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The Crimson White

Serving the campus of the University of Alabama since 1894

The Crimson White

Serving the campus of the University of Alabama since 1894

The Crimson White

‘Our Town’ puts everyday life on display


Small town life is artfully projected in “Our Town,” the most recognizable play by American playwright Thornton Wilder. 

The struggles and rewards of the play’s seemingly ordinary characters will be on display this weekend as Shelton State Community College’s theatre department puts on a production of the classic story.

“Our Town” tells the story of a relationship between two characters, George Gibbs and Emily Webb, within the fictional small town of Grover’s Corners, New Hampshire. The play is unconventional in that its main character is the Stage Manager, a narrator who breaks theatre’s imaginary fourth wall, often directly interacting with the audience as well as the other characters. 

“On a larger scale, it is an examination of the ties that bind a small community together,” said Michael Carr, the play’s director and the theatre coordinator at Shelton State Community College. “Through the words and actions of the Stage Manager, he then takes the moments of everyday life and looks at them through a larger lens, the lens of time and the lens of history.”

Patrick McCaffrey, a sophomore studying at Shelton State, portrays George in the show. In Act I of the play, life carries on unremarkably as the milkman makes his deliveries and George and Emily, still children, skip off to school.

“George differs from me in a few ways, mostly in his interactions,” McCaffrey said. “He can be a bit awkward here and there, and although he is genuine, he also can have ulterior motives, such as when he is talking to Emily, who he does grow attracted to, but at first, he is just trying to get help for his homework.”

Throughout the course of the show, the plot gently thickens as characters grow and change. The Stage Manager leads the audience through both life and death. While the original “Our Town” script paints a picture of early 20th century life, the Shelton State production will take a slightly different approach.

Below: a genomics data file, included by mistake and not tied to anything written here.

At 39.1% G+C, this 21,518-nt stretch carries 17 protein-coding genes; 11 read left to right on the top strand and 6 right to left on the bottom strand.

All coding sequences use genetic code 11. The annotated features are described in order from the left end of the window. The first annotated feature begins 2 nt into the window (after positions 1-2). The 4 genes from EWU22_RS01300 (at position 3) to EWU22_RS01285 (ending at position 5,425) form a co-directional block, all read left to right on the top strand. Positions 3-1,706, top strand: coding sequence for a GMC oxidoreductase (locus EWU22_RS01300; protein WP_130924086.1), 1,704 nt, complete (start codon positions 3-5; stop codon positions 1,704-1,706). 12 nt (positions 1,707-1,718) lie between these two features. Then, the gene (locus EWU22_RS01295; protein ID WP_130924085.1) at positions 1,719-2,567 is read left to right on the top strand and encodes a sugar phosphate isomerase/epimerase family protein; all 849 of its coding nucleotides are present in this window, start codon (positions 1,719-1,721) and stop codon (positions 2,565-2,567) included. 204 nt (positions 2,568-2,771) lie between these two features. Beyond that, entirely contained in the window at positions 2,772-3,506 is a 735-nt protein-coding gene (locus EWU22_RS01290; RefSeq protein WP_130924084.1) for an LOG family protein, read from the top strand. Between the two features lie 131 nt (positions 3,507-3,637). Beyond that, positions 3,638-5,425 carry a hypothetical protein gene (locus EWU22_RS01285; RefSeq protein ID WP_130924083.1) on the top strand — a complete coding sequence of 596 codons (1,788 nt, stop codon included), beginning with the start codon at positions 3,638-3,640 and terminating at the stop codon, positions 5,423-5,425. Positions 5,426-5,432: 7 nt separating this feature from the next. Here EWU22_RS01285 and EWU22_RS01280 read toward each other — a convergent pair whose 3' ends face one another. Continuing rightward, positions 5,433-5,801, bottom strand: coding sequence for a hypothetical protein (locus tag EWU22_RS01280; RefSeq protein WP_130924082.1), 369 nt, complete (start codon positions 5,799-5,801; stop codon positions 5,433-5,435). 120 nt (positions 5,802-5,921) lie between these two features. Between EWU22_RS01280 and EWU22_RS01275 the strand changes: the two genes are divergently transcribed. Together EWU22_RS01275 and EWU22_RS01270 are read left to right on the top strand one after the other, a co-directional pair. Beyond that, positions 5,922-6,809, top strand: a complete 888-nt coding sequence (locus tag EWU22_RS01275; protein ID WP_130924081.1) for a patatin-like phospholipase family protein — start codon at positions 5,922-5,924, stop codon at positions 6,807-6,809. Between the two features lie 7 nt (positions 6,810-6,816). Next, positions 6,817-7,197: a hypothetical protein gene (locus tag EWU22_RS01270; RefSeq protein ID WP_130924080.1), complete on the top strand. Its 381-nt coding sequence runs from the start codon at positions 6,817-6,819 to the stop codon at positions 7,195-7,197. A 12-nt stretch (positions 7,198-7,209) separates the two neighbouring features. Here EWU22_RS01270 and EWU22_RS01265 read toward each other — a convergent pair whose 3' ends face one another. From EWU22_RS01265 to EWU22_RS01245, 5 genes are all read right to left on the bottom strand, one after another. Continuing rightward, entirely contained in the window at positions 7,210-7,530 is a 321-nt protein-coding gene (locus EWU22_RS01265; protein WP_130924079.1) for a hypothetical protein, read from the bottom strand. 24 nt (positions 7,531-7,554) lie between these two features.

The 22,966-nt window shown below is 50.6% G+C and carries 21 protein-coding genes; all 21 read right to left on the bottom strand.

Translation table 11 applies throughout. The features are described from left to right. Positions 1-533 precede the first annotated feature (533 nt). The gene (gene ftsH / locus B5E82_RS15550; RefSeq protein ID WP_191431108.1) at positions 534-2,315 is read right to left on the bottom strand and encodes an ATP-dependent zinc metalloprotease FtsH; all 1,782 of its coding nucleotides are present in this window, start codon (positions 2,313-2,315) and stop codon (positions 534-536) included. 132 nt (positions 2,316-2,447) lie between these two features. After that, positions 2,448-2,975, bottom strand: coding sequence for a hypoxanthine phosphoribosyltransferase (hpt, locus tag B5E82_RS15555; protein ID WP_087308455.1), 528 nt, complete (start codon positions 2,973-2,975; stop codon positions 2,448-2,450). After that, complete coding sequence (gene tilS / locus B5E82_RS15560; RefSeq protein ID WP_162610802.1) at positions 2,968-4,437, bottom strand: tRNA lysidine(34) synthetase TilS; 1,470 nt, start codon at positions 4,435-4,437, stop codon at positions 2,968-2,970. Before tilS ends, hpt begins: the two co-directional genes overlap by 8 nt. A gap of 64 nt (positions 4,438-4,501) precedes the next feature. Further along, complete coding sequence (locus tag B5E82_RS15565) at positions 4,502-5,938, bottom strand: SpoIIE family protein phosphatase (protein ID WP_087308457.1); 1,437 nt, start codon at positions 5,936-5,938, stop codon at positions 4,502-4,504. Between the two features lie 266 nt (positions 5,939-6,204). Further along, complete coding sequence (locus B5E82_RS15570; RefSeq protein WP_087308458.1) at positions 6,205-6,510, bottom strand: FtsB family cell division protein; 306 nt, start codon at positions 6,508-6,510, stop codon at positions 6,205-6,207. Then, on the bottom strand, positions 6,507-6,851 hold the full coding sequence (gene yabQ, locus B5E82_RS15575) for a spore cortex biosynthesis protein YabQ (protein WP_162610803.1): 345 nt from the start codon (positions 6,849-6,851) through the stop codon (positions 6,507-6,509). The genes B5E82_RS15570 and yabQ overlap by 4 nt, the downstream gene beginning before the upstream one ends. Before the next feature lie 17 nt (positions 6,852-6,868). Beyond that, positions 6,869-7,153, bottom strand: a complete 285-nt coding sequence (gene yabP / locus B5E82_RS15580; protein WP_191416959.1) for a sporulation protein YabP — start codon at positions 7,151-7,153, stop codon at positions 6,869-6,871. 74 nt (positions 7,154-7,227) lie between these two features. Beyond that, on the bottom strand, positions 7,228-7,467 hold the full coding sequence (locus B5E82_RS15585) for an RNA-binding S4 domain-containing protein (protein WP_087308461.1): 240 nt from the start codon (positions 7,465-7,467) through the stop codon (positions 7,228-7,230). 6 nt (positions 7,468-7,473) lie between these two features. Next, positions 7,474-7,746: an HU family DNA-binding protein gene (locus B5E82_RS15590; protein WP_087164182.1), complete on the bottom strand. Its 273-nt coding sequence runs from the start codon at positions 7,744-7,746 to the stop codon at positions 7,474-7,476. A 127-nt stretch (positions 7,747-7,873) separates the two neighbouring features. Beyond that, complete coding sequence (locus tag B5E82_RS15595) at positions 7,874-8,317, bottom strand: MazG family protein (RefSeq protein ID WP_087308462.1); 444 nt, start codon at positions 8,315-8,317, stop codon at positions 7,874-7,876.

“I do believe that there are many things in this play that happen in this play that I have not been exposed to,” McCaffrey said. “These things include weddings and funerals happening, pretty much happening within an hour’s time, having to go between those emotions and feeling what the characters’ drives and motivations are. We are working in a blurred line and it is most definitely a turn of the century, but we try to have a modernist approach – such as some of us having tattoos, and myself having long hair and earrings.” 

Kaitlyn Day, a freshman majoring in theatre at Shelton State, plays Emily, a character at the center of much emotion and drama. 

“You basically see her whole life go by, falling in love and, eventually, her death, and you really get to see her grow and affect the people around her,” Day said. “I think the special part of the show is that you can relate to every character, but really for her, she goes into some pretty deep moments in this play that I had not really thought of before, so much so that you will probably see me cry on stage.”

The play’s title might suggest mundanity, but the cast hopes to create as much animation as possible within the small town story. 

“This is a skillful group of actors, and also the play is written in such a way that everybody can identify with many moments, whether you are young, old, or in between,” Carr said.  “We have tried hard to make it as inclusive a show as possible, with characters coming in from the aisles, and we have pushed the audience towards the stage. It is a fast moving play, and if you have a spare couple of hours, it is well worth the time to come see it.”

Day forecasts that audience members will experience a wide array of emotions as they follow the lives of Grover’s Corners’ tight-knit community.

“This play is literally as the title suggests,” Day said. “It is every town, our town. It is something that will take you on a roller coaster of emotions. There is laughter, pain, and it is just something beautiful that truly makes you focus on the meaning of life.”

“Our Town” will show at the Bean-Brown Theatre on Shelton State’s campus from tonight, Thursday, April 12, through Saturday, April 14 at 7:30 p.m. and Sunday, April 15 at 2 p.m. More information about the show and tickets are available at 

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